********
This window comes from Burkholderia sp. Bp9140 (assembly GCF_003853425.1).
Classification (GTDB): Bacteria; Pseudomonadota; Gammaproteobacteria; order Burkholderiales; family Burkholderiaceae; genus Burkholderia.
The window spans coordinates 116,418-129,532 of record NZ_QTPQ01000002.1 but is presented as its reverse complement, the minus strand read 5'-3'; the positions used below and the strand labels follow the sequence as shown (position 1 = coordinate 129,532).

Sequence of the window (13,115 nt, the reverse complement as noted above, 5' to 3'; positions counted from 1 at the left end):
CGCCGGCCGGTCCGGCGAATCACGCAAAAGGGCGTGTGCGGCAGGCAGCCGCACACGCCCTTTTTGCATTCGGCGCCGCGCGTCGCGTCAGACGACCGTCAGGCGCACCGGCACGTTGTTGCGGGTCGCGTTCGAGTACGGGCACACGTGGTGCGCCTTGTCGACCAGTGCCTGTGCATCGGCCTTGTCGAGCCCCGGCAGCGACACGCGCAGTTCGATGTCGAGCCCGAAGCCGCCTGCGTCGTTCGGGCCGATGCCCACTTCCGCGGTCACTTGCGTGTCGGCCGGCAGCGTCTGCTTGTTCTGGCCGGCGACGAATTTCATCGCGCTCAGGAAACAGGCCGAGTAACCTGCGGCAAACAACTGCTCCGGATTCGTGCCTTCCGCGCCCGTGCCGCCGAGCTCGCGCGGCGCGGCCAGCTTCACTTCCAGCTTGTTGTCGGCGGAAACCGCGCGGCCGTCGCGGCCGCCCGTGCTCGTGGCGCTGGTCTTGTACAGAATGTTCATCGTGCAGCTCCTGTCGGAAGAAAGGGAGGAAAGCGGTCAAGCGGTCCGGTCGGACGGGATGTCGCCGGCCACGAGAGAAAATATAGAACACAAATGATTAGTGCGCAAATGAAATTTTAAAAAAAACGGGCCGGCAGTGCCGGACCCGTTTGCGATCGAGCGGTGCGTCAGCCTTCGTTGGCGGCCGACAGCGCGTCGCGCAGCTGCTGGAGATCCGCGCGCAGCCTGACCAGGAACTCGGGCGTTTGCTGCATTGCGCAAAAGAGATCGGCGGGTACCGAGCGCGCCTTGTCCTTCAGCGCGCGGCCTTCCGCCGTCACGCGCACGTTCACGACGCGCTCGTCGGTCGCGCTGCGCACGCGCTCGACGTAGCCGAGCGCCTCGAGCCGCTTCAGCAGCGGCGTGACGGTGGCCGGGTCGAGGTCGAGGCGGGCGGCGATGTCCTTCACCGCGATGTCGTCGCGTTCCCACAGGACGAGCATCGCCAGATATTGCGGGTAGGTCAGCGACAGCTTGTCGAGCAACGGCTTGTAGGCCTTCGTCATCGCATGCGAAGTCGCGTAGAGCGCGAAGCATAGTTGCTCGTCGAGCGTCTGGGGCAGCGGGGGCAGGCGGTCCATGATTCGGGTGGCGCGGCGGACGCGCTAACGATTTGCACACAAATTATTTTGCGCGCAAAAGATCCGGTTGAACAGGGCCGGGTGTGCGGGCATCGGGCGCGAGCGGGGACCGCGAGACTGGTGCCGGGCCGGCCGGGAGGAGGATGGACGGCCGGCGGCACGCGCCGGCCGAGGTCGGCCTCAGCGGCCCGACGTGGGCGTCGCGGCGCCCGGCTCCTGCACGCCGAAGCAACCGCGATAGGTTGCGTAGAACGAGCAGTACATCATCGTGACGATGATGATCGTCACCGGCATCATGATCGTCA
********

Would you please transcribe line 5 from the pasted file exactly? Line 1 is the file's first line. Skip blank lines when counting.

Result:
CGCCGGCCGGTCCGGCGAATCACGCAAAAGGGCGTGTGCGGCAGGCAGCCGCACACGCCCTTTTTGCATTCGGCGCCGCGCGTCGCGTCAGACGACCGTCAGGCGCACCGGCACGTTGTTGCGGGTCGCGTTCGAGTACGGGCACACGTGGTGCGCCTTGTCGACCAGTGCCTGTGCATCGGCCTTGTCGAGCCCCGGCAGCGACACGCGCAGTTCGATGTCGAGCCCGAAGCCGCCTGCGTCGTTCGGGCCGATGCCCACTTCCGCGGTCACTTGCGTGTCGGCCGGCAGCGTCTGCTTGTTCTGGCCGGCGACGAATTTCATCGCGCTCAGGAAACAGGCCGAGTAACCTGCGGCAAACAACTGCTCCGGATTCGTGCCTTCCGCGCCCGTGCCGCCGAGCTCGCGCGGCGCGGCCAGCTTCACTTCCAGCTTGTTGTCGGCGGAAACCGCGCGGCCGTCGCGGCCGCCCGTGCTCGTGGCGCTGGTCTTGTACAGAATGTTCATCGTGCAGCTCCTGTCGGAAGAAAGGGAGGAAAGCGGTCAAGCGGTCCGGTCGGACGGGATGTCGCCGGCCACGAGAGAAAATATAGAACACAAATGATTAGTGCGCAAATGAAATTTTAAAAAAAACGGGCCGGCAGTGCCGGACCCGTTTGCGATCGAGCGGTGCGTCAGCCTTCGTTGGCGGCCGACAGCGCGTCGCGCAGCTGCTGGAGATCCGCGCGCAGCCTGACCAGGAACTCGGGCGTTTGCTGCATTGCGCAAAAGAGATCGGCGGGTACCGAGCGCGCCTTGTCCTTCAGCGCGCGGCCTTCCGCCGTCACGCGCACGTTCACGACGCGCTCGTCGGTCGCGCTGCGCACGCGCTCGACGTAGCCGAGCGCCTCGAGCCGCTTCAGCAGCGGCGTGACGGTGGCCGGGTCGAGGTCGAGGCGGGCGGCGATGTCCTTCACCGCGATGTCGTCGCGTTCCCACAGGACGAGCATCGCCAGATATTGCGGGTAGGTCAGCGACAGCTTGTCGAGCAACGGCTTGTAGGCCTTCGTCATCGCATGCGAAGTCGCGTAGAGCGCGAAGCATAGTTGCTCGTCGAGCGTCTGGGGCAGCGGGGGCAGGCGGTCCATGATTCGGGTGGCGCGGCGGACGCGCTAACGATTTGCACACAAATTATTTTGCGCGCAAAAGATCCGGTTGAACAGGGCCGGGTGTGCGGGCATCGGGCGCGAGCGGGGACCGCGAGACTGGTGCCGGGCCGGCCGGGAGGAGGATGGACGGCCGGCGGCACGCGCCGGCCGAGGTCGGCCTCAGCGGCCCGACGTGGGCGTCGCGGCGCCCGGCTCCTGCACGCCGAAGCAACCGCGATAGGTTGCGTAGAACGAGCAGTACATCATCGTGACGATGATGATCGTCACCGGCATCATGATCGTCA